A Situational Analysis of Current Speech-Synthesis Systems for Child Voices: A Scoping Review of Qualitative and Quantitative Evidence

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Applied Sciences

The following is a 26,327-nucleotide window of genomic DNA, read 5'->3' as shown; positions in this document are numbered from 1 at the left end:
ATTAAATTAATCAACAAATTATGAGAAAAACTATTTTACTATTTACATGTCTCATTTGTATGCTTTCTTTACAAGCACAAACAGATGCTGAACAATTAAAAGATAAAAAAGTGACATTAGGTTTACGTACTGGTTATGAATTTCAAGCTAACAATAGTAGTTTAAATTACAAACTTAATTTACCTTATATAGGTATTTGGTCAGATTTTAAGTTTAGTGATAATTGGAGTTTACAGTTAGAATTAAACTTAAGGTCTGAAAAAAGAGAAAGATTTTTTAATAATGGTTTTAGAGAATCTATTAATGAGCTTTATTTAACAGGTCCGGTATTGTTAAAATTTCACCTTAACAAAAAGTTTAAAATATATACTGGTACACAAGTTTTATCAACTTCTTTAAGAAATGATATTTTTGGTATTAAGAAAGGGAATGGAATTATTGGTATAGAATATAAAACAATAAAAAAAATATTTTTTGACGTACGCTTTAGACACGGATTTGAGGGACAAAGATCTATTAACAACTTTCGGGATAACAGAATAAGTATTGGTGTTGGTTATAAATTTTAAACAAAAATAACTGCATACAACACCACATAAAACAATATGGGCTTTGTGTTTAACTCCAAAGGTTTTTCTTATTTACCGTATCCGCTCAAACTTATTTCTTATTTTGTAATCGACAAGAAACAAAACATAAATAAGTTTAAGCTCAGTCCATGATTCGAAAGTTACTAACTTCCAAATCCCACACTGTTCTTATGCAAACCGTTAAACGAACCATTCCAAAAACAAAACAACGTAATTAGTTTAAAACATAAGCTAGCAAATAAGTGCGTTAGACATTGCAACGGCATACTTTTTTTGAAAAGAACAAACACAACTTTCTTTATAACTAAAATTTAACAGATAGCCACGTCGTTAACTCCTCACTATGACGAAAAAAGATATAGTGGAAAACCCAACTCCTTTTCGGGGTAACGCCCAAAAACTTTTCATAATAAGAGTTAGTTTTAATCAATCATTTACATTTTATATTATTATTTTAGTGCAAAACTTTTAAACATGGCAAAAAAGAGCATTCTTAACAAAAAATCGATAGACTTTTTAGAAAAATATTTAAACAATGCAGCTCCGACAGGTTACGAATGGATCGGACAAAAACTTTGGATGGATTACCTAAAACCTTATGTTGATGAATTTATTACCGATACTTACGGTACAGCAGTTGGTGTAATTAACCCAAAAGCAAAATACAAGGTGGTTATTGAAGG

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Background: Speech synthesis has customarily focused on adult speech, but with the rapid development of speech-synthesis technology, it is now possible to create child voices with a limited amount of child-speech data. This scoping review summarises the evidence base related to developing synthesised speech for children. (2) <i>Method:</i> The included studies were those that were (1) published between 2006 and 2021 and (2) included child participants or voices of children aged between 2&ndash;16 years old. (3) <i>Results:</i> 58 studies were identified. They were discussed based on the languages used, the speech-synthesis systems and/or methods used, the speech data used, the intelligibility of the speech and the ages of the voices. Based on the reviewed studies, relative to adult-speech synthesis, developing child-speech synthesis is notably more challenging. Child speech often presents with acoustic variability and articulatory errors. To account for this, researchers have most often attempted to adapt adult-speech models, using a variety of different adaptation techniques. (4) <i>Conclusions:</i> Adapting adult speech has proven successful in child-speech synthesis. It appears that the resulting quality can be improved by training a large amount of pre-selected speech data, aided by a neural-network classifier, to better match the children&rsquo;s speech. We encourage future research surrounding individualised synthetic speech for children with CCN, with special attention to children who make use of low-resource languages.